Slaughter at Vimy Ridge

Vimy Ridge and the Canadian memorial
Vimy Ridge and the Canadian memorial
SD Colonel Templer leaving Portsmouth after a refit.

NOSTALGIA: Was this vessel used for covert operations by the Royal Marines?

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Continuing my pieces on the First World War, today I am telling you, somewhat briefly, about the wonderful Canadian Memorial on Vimy Ridge in France.

The Battle for Vimy Ridge on the Western Front began on Easter Monday, April 9, 1917.

The two of the 90ft memorial pylons at Vimy Ridge PPP-140807-140328001

The two of the 90ft memorial pylons at Vimy Ridge PPP-140807-140328001

Four Canadian divisions attacked together for the first time and when you consider that a division could be anything between 12,000 and 20,000 men, so about 60,000 soldiers, it gives you some idea of the huge numbers involved in that first attack.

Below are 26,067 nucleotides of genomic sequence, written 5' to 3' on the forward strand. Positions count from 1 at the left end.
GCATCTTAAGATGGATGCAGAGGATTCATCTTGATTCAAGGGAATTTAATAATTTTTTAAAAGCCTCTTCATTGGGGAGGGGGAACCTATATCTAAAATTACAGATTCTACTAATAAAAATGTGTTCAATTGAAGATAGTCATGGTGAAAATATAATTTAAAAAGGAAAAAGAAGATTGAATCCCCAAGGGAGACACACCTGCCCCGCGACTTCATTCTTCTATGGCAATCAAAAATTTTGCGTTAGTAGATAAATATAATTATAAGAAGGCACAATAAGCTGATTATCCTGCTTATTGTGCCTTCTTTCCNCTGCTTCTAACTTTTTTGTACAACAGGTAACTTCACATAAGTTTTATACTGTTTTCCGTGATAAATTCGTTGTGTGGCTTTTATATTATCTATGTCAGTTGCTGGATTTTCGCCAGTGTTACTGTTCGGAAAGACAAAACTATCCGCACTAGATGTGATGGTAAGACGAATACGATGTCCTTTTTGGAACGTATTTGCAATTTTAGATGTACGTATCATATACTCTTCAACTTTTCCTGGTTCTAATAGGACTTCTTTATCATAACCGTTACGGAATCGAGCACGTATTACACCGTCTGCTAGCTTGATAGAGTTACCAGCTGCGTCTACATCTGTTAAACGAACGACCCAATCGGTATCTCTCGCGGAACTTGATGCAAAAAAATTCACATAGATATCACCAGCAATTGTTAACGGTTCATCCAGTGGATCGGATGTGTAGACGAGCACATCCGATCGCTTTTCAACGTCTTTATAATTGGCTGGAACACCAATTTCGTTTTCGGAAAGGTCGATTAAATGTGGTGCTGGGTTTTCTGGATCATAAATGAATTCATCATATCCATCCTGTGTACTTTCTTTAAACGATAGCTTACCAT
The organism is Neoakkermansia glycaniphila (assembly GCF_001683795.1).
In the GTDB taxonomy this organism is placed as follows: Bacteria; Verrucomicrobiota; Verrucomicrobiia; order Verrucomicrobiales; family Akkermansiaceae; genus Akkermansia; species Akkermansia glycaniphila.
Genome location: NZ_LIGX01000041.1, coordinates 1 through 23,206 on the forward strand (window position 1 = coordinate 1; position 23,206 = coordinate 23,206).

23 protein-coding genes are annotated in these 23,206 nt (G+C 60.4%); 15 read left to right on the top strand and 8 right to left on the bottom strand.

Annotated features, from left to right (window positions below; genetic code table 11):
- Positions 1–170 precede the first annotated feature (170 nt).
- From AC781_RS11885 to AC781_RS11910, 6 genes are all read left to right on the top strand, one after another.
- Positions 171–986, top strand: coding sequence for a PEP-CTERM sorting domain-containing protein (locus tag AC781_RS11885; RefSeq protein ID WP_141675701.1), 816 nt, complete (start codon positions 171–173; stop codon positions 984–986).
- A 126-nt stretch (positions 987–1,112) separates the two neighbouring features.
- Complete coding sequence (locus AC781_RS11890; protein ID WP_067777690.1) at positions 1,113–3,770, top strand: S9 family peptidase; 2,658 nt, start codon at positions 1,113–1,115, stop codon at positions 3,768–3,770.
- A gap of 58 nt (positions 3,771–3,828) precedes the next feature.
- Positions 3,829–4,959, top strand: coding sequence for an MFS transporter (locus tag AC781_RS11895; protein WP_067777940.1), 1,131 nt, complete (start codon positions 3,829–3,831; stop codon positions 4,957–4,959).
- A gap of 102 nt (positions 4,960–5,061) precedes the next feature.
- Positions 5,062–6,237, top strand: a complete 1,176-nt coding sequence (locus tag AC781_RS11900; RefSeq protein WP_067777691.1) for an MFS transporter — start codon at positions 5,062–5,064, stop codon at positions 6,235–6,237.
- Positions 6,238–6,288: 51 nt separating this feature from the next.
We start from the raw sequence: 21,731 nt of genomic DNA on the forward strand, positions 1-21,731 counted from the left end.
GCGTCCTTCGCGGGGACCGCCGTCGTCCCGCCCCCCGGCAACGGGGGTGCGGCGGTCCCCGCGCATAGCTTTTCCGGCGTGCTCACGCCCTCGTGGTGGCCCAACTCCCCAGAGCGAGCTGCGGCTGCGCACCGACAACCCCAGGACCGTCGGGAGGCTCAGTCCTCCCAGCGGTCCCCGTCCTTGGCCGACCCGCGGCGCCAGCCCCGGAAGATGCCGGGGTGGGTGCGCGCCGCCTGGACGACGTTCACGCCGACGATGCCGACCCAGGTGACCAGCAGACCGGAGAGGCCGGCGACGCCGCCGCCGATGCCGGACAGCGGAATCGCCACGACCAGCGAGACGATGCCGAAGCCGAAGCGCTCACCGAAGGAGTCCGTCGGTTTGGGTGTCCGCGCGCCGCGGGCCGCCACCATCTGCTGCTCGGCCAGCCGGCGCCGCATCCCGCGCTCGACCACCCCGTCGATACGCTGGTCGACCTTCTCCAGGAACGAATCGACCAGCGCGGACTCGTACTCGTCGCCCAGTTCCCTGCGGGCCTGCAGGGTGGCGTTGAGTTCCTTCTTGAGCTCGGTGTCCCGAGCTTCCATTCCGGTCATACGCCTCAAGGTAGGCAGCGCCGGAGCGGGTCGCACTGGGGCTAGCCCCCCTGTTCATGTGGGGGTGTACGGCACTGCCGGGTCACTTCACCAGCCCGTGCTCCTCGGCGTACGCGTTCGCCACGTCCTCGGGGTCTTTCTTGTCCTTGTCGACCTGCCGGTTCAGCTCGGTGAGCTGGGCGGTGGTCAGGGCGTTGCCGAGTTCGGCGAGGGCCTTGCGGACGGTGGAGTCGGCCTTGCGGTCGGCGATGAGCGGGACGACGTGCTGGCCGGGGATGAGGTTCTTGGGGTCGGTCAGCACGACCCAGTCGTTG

Over three days of fighting there were 10,602 casualties with 3,598 men killed.

In 1920 the Canadian government was awarded five sites in France for memorials by the Imperial War Graves Commission, plus another three in Belgium.

The monument at Vimy Ridge must be one of the most outstanding memorials anywhere on the First World War battlefields.

It was unveiled on July 26, 1936, by Edward VIII as he was, technically, the King of Canada as it was part of the British Empire.

More than 6,O00 Canadians travelled to the site aboard five ships while another 1,365 Canadians living in England also attended along with an estimated 50,000 British and French veterans and their families.

During the Second World War the monument, like the Menin Gate in Belgium, was hardly touched as Hitler was said to admire the tranquility of these memorials.

Standing on the ridge 480ft above sea level the two pylons shown here in my picture, soar 90ft into the air and can be seen for miles around.

It’s a wonderful place to visit but beware, the surrounding ground still contains unexploded munitions and the public can only walk in designated areas.